Jimmy started to explain that it was machinegun fire and nobody shot snakes with machineguns, but the natural caution that his daddy had taught, and occasionally beat into, him took over.
"Don't run your mouth," his daddy had said, "until you've got somethin' to say and you know who's listening." And one other thing - "No woman ever kept a secret, except her own."
This much Jimmy could work out for himself. There were four ATF men missing. The whole county knew about the Suburban behind the Sheriff's Office. The feds were offering $10,000 for information about what might have happened to them. Everybody in town had a guess.
Will Shipman had told him with a wink, "I guess they ran into something in the woods. Maybe they were eaten by trolls." There were crackheads in town who had already sold their souls for far less and who would rat out their own mothers for a rock, but nobody had a clue.
And Will Shipman told Jimmy Flynn something else, "Well, its like my old Army buddy Scarpetti used to say, 'Three men can keep a secret if two of them are dead.'" Meaning whoever accomplished the disappearance of the ATF agents was probably working alone.
Which meant that, since the random disappearance of ATF agents in the wake of the agency's attack on Phil Gordon was viewed by almost everybody in Winston County, heck, the entire state of Alabama, as a positive social good, whoever was on the receiving end of that gunfire was doing the Lord's own work this day. Therefore, it would not do to draw Katy Dobson's attention to it. Momma raised ugly kids, not dumb ones, Jimmy thought. That was something else his daddy had said.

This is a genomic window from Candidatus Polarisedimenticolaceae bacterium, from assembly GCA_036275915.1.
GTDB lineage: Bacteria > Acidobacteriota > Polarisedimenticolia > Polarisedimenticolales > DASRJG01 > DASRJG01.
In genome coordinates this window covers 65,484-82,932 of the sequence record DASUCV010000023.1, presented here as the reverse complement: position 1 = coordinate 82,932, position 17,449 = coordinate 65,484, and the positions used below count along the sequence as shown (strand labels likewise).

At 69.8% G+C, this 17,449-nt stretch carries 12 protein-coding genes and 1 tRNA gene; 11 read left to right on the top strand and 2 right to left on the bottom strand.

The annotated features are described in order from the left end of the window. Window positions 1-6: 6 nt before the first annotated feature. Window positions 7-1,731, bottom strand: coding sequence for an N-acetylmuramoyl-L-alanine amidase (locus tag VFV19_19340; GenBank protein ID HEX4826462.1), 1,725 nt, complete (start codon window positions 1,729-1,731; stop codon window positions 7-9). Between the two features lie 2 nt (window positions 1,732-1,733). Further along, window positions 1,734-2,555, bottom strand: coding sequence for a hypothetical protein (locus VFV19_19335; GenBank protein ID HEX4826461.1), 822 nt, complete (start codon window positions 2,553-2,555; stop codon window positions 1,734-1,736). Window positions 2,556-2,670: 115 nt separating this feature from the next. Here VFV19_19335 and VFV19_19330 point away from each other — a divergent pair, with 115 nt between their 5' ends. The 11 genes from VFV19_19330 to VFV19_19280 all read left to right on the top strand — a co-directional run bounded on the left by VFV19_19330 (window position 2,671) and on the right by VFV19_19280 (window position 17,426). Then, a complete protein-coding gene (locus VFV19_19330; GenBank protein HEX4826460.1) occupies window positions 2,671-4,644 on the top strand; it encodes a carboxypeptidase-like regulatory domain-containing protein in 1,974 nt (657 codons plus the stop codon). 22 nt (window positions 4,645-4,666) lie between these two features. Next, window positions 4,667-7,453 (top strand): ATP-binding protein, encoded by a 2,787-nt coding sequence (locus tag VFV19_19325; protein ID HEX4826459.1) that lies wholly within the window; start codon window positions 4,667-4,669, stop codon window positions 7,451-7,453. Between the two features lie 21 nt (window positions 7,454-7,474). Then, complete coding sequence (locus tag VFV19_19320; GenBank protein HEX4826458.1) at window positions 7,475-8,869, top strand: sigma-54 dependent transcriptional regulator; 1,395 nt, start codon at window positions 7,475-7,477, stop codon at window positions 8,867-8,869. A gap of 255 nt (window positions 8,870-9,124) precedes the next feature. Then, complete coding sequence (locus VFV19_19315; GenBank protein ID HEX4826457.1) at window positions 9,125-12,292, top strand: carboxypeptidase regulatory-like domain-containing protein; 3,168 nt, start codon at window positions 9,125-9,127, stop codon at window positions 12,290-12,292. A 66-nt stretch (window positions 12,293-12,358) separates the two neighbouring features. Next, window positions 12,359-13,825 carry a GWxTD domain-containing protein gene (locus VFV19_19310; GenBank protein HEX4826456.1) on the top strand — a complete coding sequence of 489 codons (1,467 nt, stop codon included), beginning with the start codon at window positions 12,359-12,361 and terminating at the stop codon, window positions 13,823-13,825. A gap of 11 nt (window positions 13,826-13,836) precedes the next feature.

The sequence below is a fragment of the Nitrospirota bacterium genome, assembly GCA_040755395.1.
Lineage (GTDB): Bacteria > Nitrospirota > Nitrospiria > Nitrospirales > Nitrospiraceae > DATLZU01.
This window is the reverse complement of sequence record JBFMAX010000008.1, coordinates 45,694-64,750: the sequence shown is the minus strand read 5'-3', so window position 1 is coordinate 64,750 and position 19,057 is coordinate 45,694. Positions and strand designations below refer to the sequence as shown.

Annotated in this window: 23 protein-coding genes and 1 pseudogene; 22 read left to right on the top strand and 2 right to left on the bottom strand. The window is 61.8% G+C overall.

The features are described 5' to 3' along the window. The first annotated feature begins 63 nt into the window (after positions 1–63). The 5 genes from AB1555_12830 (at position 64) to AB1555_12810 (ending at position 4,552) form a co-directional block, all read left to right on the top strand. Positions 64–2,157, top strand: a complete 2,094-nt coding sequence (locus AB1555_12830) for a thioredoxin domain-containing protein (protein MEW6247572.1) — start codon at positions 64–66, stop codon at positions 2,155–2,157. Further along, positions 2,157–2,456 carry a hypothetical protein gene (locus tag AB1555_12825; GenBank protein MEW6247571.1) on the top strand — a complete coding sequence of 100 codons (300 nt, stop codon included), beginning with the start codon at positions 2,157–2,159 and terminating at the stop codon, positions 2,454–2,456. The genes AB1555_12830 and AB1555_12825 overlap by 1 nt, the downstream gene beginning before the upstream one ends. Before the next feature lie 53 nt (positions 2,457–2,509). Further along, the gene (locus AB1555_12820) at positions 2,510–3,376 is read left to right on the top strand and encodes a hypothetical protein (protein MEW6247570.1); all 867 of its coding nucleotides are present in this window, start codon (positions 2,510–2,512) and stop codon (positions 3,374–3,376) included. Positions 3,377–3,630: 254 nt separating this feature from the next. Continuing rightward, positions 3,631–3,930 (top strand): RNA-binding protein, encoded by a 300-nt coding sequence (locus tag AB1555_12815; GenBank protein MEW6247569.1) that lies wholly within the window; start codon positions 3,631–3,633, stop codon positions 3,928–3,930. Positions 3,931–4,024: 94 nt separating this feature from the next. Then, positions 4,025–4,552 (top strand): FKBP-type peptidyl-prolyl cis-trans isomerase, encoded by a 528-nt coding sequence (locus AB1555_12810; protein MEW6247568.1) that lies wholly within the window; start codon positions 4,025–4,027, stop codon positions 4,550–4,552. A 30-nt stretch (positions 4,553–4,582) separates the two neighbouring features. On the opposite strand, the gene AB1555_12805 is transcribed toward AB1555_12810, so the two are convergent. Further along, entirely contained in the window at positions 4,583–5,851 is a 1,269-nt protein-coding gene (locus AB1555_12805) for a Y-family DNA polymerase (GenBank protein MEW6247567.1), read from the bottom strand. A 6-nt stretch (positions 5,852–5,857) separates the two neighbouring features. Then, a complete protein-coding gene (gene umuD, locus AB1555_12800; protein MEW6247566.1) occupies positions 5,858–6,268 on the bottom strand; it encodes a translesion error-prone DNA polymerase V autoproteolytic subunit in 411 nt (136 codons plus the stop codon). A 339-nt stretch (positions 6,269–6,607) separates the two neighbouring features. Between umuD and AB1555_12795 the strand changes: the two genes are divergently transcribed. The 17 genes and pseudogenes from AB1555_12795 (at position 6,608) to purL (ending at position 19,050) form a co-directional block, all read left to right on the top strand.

So Jimmy Flynn gave up any thought of getting in Katy Dobson's drawers that day, laid back down beside her on the blanket and cuddled her, listening hard for more shots. In due time, as Charlie Quintard matched his bow and arrows against the ATF's M-4s and MP-5s, he heard them.
When the flash bangs went off, though, even Katy sat up. "What was THAT?" she exclaimed.
"Oh," said Jimmy, "I think its somebody celebrating with fireworks. Don't worry about it." And then he said something that he couldn't believe later he had, although the thought had been growing in him for some time. Strangely, the sounds of the war close by crystallized it for him.
"Katy, would you marry me? I know I don't make much at the factory, but with times being the way they are now, I just don't think we should wait. Will you marry me?"
Katy was flabbergasted and forgot all about the bangs and booms. The campaign for Jimmy Flynn's wedding ring was carefully mapped out in her head and should have taken at least another three months. "Oh, yes, Jimmy, yes!"
They kissed then, and kept on kissing. In fact, Jimmy Flynn could have gotten into Katy Dobson's drawers at that moment, but strangely all he wanted to do was hold her tight as he listened intently to the sounds of the forest, the lake and the odd gunshots echoing across them.
Men, thought Katy. I'll never understand them. But she didn't care. She was going to be Mrs. Jimmy Flynn after all.
And wouldn't Lori Peterson just be jealous fit to bust?
The other person who heard the shots and knew what he was hearing was Carter Johnson, the Sheriff of Winston County. Actually, the only shots that he heard came from the last burst of Carmichael's MP-5. He had been headed north on the lake in his bass boat, christened "Semper Fi," with his nephew Donald Waters, supposedly looking for the missing four ATF agents but actually to get away from the phones, the nagging press, the demanding feds and do a little bit of fishing. So, what with the noise of the motor going full-tilt-boogie and the bang of the water against the hull, Sheriff Johnson didn't hear anything.
Something penetrated his subconscious though.
Something was not right.